For the span of the past two weeks, I’ve had the pleasure of working at Manoverboard as a result of Red River College’s work placement program for graphic design students. I’ve met some amazing people, and have learned a great deal from them during my time here.
Most of my time was spent designing an identity for the Purpose Project. The Purpose Project is a service grant that non-profit organizations can apply for. The project’s concept is to bi-annually give pro-bono design work to a selected applicant, in order to advance a good cause through design. Due to my work on this project, I’ve learned to further consider the importance and nuances of creating a fluid, adaptable brand identity.
Fluid is defined by Webster’s dictionary as “something that tends to flow and take the shape of its container”. A brand which is fluid needs to be concept driven, in order to take shape appropriately to whatever changes are thrown its way.
I’ve learned to appreciate that even more than a publication or website, an identity needs to be adaptable. It goes without saying that it should function across platforms, but it also needs to make sense in a variety of contexts, some of which are unpredictable and unfathomable at the time of its creation.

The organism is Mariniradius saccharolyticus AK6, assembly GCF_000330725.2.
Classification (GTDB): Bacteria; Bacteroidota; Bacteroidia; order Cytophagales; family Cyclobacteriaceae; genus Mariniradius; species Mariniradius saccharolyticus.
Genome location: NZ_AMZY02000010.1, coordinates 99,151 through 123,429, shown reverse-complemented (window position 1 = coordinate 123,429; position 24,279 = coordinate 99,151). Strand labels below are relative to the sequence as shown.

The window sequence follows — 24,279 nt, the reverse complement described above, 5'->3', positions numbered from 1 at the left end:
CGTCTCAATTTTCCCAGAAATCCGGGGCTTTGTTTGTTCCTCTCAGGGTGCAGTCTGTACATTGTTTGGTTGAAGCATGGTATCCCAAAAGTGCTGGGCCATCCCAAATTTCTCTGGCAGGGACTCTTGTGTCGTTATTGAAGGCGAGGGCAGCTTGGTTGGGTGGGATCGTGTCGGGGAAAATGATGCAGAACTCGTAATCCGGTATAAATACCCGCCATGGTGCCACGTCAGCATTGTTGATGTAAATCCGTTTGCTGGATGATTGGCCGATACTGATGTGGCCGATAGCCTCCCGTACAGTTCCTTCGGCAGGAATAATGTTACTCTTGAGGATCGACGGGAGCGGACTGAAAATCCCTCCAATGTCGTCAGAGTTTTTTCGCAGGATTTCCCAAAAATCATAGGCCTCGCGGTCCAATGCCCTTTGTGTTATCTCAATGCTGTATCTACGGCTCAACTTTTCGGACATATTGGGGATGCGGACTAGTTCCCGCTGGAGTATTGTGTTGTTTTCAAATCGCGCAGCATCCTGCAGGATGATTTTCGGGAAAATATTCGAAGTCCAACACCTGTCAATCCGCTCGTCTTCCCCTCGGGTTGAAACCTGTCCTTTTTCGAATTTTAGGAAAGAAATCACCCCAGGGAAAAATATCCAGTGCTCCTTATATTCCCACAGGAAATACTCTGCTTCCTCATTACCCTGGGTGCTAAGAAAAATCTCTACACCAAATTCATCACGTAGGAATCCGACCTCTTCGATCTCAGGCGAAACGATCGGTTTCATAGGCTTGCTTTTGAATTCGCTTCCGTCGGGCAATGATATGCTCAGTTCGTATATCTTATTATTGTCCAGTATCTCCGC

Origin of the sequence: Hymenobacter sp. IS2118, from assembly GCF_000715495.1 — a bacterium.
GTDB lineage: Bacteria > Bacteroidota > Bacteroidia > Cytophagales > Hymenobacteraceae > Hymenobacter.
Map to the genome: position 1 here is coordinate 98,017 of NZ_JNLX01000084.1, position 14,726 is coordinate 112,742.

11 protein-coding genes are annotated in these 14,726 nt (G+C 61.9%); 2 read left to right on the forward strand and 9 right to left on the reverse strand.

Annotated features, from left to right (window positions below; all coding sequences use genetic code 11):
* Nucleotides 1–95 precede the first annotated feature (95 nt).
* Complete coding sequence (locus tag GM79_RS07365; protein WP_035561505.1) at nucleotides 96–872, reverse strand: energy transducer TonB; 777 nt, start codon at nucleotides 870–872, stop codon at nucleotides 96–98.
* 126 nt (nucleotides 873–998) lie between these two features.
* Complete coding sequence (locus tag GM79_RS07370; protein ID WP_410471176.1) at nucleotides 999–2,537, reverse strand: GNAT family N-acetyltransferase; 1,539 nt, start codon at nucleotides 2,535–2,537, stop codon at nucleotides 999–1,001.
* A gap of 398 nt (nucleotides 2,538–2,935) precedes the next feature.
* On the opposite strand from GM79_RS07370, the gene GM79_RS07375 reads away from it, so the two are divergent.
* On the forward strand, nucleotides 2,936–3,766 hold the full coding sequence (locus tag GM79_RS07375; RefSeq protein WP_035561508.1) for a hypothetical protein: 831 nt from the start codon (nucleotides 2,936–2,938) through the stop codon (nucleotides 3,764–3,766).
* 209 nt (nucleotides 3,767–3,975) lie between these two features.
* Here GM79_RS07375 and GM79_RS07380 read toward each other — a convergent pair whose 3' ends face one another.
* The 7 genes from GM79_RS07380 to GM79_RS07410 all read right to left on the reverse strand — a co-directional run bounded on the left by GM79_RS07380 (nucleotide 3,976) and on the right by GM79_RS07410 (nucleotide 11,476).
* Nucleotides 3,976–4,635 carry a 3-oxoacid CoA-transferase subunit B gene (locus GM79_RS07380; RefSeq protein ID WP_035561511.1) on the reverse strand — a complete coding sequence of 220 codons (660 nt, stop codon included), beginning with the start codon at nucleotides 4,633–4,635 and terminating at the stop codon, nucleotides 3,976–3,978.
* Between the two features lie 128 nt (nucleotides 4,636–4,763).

As a result of my time here, I’ve developed an understanding of the importance of proper, on-paper planning in branding (as well as any design work). From focusing on the concept prior to the execution, a strong brand foundation can be created. This workflow creates a stronger set of conditional logic, defined through colors, messaging, imagery, mood, and just about anything else one could think of, which translates well across any project or medium. This was especially important for the social-media posts I designed for the purpose project. Going beyond the logo mark, the posts needed to have a look, color palette, and message that dictates how the identity will take shape across future uses. You can look for my designs on Manoverboard’s social media accounts over the next month.
I’ll leave you with a quote by martial arts legend and de facto philosopher Bruce Lee, which speaks volumes about the idea of fluidity and its importance.
“You must be shapeless, formless, like water. When you pour water in a cup, it becomes the cup. When you pour water in a bottle, it becomes the bottle. When you pour water in a teapot, it becomes the teapot. Water can drip and it can crash. Become like water my friend.”
Overall, the Manoverboard team was kind and welcoming from the get-go. Andrew, Jory, Robyn, and Dan are not only experts in their field, but also patient, supportive, and empathetic.
The space is beautiful, and everybody there made me feel welcome and comfortable. From grabbing sandwiches at the Crusty Bun, to discovering new music, everyone’s excellent design advice, and everything in between, it’s safe to say that my time here will be remembered fondly.
In essence, thank you Manoverboard, for the awesome experience. I’ve learned much more than I ever expected to and I am immensely grateful for the opportunity to work here.